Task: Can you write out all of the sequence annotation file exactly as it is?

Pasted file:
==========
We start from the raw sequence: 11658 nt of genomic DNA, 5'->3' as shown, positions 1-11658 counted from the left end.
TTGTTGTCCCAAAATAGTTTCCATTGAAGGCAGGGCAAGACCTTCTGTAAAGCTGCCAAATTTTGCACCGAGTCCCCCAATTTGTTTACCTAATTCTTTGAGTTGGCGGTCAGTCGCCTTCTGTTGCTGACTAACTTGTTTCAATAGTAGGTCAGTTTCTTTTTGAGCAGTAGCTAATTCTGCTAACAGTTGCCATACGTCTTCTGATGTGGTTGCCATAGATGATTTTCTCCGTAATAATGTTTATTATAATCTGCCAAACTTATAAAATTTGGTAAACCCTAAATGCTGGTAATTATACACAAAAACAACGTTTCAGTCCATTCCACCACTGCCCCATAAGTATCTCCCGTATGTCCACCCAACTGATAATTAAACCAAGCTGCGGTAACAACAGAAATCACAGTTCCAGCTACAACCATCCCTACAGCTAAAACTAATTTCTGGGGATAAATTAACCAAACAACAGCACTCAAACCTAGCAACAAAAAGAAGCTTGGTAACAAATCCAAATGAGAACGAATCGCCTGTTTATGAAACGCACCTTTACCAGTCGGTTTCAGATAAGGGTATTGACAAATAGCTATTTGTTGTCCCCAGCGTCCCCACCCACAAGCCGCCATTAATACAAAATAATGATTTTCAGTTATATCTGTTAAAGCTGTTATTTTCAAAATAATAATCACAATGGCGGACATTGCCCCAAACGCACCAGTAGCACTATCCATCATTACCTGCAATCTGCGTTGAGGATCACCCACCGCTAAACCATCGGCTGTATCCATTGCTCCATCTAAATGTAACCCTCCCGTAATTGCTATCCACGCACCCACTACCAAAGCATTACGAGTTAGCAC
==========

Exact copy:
We start from the raw sequence: 11658 nt of genomic DNA, 5'->3' as shown, positions 1-11658 counted from the left end.
TTGTTGTCCCAAAATAGTTTCCATTGAAGGCAGGGCAAGACCTTCTGTAAAGCTGCCAAATTTTGCACCGAGTCCCCCAATTTGTTTACCTAATTCTTTGAGTTGGCGGTCAGTCGCCTTCTGTTGCTGACTAACTTGTTTCAATAGTAGGTCAGTTTCTTTTTGAGCAGTAGCTAATTCTGCTAACAGTTGCCATACGTCTTCTGATGTGGTTGCCATAGATGATTTTCTCCGTAATAATGTTTATTATAATCTGCCAAACTTATAAAATTTGGTAAACCCTAAATGCTGGTAATTATACACAAAAACAACGTTTCAGTCCATTCCACCACTGCCCCATAAGTATCTCCCGTATGTCCACCCAACTGATAATTAAACCAAGCTGCGGTAACAACAGAAATCACAGTTCCAGCTACAACCATCCCTACAGCTAAAACTAATTTCTGGGGATAAATTAACCAAACAACAGCACTCAAACCTAGCAACAAAAAGAAGCTTGGTAACAAATCCAAATGAGAACGAATCGCCTGTTTATGAAACGCACCTTTACCAGTCGGTTTCAGATAAGGGTATTGACAAATAGCTATTTGTTGTCCCCAGCGTCCCCACCCACAAGCCGCCATTAATACAAAATAATGATTTTCAGTTATATCTGTTAAAGCTGTTATTTTCAAAATAATAATCACAATGGCGGACATTGCCCCAAACGCACCAGTAGCACTATCCATCATTACCTGCAATCTGCGTTGAGGATCACCCACCGCTAAACCATCGGCTGTATCCATTGCTCCATCTAAATGTAACCCTCCCGTAATTGCTATCCACGCACCCACTACCAAAGCATTACGAGTTAGCAC